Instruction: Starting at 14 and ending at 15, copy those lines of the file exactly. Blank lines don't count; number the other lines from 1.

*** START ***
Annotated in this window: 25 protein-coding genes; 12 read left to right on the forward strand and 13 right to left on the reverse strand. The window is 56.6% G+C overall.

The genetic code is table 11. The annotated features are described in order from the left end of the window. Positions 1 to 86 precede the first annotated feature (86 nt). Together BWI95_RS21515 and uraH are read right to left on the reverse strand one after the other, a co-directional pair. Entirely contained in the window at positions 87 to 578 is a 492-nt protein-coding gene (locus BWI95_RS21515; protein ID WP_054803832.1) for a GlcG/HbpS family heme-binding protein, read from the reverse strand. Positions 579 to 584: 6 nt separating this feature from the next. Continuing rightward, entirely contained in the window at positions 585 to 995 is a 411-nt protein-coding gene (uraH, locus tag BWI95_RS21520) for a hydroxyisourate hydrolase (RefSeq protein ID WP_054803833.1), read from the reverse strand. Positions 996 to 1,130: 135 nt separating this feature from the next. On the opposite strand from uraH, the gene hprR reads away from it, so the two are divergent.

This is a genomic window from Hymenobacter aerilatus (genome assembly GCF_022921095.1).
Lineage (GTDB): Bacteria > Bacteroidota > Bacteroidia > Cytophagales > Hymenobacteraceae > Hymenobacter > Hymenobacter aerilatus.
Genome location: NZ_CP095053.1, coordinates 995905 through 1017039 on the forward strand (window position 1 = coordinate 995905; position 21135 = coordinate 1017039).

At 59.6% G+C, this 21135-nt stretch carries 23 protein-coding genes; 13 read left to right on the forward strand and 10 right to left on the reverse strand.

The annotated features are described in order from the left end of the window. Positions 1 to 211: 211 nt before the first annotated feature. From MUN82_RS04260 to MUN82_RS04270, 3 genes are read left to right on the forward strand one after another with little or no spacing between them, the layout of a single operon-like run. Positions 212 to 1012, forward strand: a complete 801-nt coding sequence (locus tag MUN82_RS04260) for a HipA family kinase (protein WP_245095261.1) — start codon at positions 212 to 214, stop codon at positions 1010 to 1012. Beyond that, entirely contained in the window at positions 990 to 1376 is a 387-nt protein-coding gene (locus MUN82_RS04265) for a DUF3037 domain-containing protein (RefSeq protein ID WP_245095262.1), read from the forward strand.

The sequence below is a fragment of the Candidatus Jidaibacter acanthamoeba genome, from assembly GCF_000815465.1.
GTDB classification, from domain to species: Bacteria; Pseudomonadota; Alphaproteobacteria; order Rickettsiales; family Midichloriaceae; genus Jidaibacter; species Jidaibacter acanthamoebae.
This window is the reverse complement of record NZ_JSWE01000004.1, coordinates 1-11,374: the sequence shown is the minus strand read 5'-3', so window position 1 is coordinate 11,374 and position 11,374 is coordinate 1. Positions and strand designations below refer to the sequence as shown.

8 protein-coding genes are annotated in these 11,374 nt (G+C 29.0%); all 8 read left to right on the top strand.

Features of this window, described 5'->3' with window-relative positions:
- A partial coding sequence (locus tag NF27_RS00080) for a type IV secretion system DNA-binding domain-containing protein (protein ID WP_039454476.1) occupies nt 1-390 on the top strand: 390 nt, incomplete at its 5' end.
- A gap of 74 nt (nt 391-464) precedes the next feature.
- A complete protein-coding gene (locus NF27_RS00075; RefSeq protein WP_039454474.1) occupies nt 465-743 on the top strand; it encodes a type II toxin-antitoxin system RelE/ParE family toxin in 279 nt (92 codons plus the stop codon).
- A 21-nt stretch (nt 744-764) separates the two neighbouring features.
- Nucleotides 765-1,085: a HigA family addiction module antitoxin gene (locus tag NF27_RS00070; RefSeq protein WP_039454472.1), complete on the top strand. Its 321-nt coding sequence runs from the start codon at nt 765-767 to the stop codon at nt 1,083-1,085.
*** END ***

- A gap of 74 nt (nt 391-464) precedes the next feature.
- A complete protein-coding gene (locus NF27_RS00075; RefSeq protein WP_039454474.1) occupies nt 465-743 on the top strand; it encodes a type II toxin-antitoxin system RelE/ParE family toxin in 279 nt (92 codons plus the stop codon).